Stephen LaPorte and Mahmoud Hashemi's "Wikipedia Recent Changes Map" plots anonymous edits to Wikipedia on a world-map in realtime, based on the location of the user (only anonymous users are identified by IP address, so they're the only ones whose locations can be estimated). It's a hypnotic view into Wikipedia's casual users and vandals, as well as unobservant users like (I often forget that I'm logged out until after my edit, and have to go back and add an attribution).
When an unregistered user makes a contribution to Wikipedia, he or she is identified by his or her IP address. These IP addresses are translated to the contributor’s approximate geographic location. A study by Fabian Kaelin in 2011 noted that unregistered users make approximately 20% of the edits on English Wikipedia [edit: likely closer to 15%, according to more recent statistics], so Wikipedia’s stream of recent changes includes many other edits that are not shown on this map.
You may see some users add non-productive or disruptive content to Wikipedia. A survey in 2007 indicated that unregistered users are less likely to make productive edits to the encyclopedia. Do not fear: improper edits can be removed or corrected by other users, including you!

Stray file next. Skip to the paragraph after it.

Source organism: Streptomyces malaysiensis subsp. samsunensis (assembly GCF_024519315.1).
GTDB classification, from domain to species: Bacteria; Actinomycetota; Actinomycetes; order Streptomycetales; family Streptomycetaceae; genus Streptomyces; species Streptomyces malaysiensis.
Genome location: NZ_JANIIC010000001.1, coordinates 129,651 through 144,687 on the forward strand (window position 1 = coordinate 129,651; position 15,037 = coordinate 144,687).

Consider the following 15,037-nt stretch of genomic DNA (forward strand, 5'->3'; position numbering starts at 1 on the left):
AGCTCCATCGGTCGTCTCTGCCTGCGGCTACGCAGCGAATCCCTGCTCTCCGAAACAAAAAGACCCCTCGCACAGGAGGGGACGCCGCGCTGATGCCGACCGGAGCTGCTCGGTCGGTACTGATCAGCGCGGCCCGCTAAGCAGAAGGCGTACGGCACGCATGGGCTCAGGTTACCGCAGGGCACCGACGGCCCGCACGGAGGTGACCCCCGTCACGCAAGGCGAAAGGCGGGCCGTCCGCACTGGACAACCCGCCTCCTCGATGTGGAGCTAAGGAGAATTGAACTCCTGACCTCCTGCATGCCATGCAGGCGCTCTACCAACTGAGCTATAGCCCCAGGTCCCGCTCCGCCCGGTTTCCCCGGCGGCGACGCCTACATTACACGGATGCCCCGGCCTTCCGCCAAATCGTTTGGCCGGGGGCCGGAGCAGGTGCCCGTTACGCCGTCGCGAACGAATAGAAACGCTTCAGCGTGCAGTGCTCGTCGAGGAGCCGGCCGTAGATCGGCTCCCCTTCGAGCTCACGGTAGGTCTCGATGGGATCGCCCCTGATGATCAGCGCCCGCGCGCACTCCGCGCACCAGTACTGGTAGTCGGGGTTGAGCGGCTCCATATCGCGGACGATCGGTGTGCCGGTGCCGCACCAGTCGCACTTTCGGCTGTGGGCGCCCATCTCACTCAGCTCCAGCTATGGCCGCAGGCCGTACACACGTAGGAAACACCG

This map listens to live feeds of Wikipedia revisions, broadcast using wikimon. We built the map using a few nice libraries and services, including d3, DataMaps, and freegeoip.net. This project was inspired by WikipediaVision’s (almost) real-time edit visualization.
Wikipedia Recent Changes Map
The parents who refuse to vaccinate their children are taking a calculated risk; they're weighting whatever doubts they have about the efficacy of vacItcines against their doubts about vaccine safety and their doubts about the seriousness of infectious diseases, basically betting that either vaccines don't work and/or vaccines aren't safe and/or the diseases just aren't […]
Nathan Davis writes, "When you shuffle a deck, it rearranges the order of the cards and I got wondering what that looked like.
Tim Qian, a "full stack developer and open source activist," has published chart.xkcd, a free/open tool that lets you create interactive, "hand-drawn" charts in the style of XKCD comics. It's pretty fabulous! (via Four Short Links)
Laptops are great when it comes to getting work done on the move, but sometimes you need a better and more responsive keyboard in order to get your work done away from your desktop. Here are six top-rated Bluetooth keyboards that will help you power through your tasks both at the office or while you’re […]
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When it comes to top-quality kitchen gadgets that won’t break the bank, nothing beats Gourmia. These eight best-selling Gourmia tools will help you take your culinary prowesses to the next level, and each one is available for an additional 15% off when you enter the coupon code COOKSAVE15 at checkout. 1. Gourmia GTF7350 6-in-1 Multi-Function […]